False Relation

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False Relation

 

the contradiction between the sound of a natural note and its chromatically altered counterpart in another voice. In diatonic harmony, a false relation usually creates the impression of a “false” (“bad”) sound, and therefore the rules of musical composition prohibit its use in chordal texture. It is permitted only as a barely noticeable by-product where there is developed voice-leading, or as a special expressive technique, to convey sorrow or morbidity, for example.

The false relation was often used in romantic and postromantic music as one of the means associated with the nondiatonic elements of the tonalities (for example, the part of Kashchei’s wife in N. A. Rimsky-Korsakov’s opera Kashchei the Immortal). In 20th-century music the false relation is frequently encountered as a standard means in the chromatic tonal system.

REFERENCES

Tchaikovsky, P. I. “Rukovodstvo k prakticheskomu izucheniiu garmonii.” Poln. sobr. soch, vol. 3. Moscow, 1957.
Rimsky-Korsakov, N. A. “Prakticheskii uchebnik garmonii.” Poln. sobr. soch, vol. 4. Moscow, 1960.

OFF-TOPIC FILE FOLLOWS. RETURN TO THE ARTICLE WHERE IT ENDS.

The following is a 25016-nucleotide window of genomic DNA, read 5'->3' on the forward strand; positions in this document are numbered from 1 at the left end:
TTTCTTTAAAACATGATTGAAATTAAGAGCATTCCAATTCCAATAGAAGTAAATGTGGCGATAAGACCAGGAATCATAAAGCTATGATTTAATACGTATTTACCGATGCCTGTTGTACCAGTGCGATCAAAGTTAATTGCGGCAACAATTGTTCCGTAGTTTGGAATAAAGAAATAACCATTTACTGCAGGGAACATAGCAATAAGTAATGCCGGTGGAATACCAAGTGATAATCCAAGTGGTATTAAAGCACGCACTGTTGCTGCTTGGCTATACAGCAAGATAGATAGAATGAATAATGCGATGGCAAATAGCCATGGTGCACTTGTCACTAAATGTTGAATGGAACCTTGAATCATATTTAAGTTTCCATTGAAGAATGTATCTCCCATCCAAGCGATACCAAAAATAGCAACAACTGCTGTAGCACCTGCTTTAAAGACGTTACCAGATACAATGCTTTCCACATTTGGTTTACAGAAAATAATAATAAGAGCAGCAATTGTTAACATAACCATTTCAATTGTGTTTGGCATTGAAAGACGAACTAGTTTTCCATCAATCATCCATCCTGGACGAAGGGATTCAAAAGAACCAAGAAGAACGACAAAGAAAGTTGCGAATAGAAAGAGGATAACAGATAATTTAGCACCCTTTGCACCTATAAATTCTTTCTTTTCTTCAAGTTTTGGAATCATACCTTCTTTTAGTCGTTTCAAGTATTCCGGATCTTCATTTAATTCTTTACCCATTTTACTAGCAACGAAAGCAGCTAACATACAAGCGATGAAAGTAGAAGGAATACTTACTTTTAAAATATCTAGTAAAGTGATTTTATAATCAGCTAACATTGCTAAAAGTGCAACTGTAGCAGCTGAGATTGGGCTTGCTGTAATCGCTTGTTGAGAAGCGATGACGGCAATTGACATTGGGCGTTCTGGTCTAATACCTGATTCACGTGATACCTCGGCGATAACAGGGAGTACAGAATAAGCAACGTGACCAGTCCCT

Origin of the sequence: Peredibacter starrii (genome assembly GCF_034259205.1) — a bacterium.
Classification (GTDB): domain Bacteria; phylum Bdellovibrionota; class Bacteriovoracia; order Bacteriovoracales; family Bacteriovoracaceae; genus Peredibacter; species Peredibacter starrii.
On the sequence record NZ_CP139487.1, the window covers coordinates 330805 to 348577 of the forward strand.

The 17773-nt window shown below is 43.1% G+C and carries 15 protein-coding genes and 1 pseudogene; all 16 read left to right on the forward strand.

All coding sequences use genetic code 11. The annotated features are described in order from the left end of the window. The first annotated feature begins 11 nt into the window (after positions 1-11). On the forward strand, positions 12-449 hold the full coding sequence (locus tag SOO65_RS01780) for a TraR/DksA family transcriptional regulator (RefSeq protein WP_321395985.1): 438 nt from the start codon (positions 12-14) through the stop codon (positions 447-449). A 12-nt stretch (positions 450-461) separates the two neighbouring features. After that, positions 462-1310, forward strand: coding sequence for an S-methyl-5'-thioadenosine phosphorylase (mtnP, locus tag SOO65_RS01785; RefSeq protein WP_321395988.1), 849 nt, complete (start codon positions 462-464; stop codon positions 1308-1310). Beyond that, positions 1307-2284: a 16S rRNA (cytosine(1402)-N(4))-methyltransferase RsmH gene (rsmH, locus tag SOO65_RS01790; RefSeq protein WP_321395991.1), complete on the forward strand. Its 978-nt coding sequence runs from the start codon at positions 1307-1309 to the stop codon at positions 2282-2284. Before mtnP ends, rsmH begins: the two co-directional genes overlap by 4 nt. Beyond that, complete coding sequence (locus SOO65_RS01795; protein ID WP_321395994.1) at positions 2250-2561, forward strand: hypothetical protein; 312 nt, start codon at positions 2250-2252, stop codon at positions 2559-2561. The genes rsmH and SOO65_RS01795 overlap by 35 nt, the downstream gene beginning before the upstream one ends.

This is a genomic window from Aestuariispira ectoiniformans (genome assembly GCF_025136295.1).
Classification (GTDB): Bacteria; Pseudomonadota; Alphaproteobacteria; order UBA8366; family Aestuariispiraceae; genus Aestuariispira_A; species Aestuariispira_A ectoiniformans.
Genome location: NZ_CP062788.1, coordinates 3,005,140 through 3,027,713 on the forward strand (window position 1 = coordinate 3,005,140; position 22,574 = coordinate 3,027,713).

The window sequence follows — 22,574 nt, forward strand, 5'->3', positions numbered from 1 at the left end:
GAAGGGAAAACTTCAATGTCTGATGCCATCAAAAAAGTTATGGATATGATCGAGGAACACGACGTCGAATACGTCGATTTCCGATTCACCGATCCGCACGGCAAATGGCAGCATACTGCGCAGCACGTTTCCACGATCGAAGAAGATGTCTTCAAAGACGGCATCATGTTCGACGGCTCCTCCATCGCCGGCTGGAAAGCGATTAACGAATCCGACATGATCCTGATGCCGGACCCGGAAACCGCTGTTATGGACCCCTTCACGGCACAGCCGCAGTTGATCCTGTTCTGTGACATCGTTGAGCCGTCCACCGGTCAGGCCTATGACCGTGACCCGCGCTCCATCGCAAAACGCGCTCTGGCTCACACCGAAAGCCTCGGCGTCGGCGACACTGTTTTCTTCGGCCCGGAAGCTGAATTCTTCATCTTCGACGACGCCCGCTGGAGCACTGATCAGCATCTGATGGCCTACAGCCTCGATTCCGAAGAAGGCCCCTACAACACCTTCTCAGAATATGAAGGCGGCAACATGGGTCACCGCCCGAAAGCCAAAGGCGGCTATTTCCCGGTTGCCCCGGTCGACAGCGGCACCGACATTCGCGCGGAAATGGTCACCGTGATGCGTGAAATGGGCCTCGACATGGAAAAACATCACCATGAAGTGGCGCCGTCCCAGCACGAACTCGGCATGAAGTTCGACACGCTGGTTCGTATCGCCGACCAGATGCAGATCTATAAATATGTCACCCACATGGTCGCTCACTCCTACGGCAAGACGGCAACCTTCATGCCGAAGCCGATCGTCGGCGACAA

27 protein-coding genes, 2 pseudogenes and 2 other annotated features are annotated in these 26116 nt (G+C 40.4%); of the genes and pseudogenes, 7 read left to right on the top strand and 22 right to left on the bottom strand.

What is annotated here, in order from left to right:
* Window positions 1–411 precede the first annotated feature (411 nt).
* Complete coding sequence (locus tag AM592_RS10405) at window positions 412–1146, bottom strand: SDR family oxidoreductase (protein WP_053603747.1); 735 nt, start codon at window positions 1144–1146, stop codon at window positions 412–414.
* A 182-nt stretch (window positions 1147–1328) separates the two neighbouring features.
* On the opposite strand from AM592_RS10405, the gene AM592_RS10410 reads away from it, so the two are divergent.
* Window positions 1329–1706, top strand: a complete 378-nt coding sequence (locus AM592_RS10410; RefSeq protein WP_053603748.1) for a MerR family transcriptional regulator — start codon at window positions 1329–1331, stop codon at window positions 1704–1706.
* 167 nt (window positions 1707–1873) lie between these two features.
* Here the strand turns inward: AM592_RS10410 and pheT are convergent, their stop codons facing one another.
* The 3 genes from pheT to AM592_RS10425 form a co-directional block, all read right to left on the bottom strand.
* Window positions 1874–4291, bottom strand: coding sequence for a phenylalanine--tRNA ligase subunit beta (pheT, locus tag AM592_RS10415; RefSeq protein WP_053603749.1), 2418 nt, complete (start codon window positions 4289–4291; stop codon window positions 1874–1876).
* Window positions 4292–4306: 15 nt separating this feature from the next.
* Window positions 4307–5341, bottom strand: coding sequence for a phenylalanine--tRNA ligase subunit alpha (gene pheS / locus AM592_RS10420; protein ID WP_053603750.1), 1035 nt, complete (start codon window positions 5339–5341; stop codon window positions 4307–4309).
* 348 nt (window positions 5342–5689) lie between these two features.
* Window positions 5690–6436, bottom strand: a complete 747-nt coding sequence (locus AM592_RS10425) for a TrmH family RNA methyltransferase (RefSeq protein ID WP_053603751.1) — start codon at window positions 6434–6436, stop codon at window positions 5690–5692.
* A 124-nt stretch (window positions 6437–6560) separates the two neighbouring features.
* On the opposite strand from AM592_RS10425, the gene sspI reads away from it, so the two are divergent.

Tiulin, Iu. N., and N. G. Privano. Teoreticheskie osnovy garmonii, 2nd ed. Leningrad, 1965. Pages 210–15.
References in periodicals archive ?
Copland creates a pungent effect by emphasizing the single cross-relation (D[sharp]-D[flat]) that is found between the parts in ic-5 counterpoint.
The cross-relation with C is saved for prominent melodic use beginning in measure 4.
A cross-relation occurs between measures 7-8, which is permissible.
3] in measure 8 is to emphasize the cross-relation with the [F[sharp].
The realization in Example 12 is particularly dissonant because cross-relations are conspicuous.
For example, ic-2 counterpoint (Type C) features the two parent scales C Ionian and D Ionian, for which there are two potential cross-relations (F-F[sharp], C-C[sharp]).
16] The number of cross-relations grows with each ic type, while the number of ic 5s (perfect fourths or perfect fifths: a measure of potential consonance) diminishes.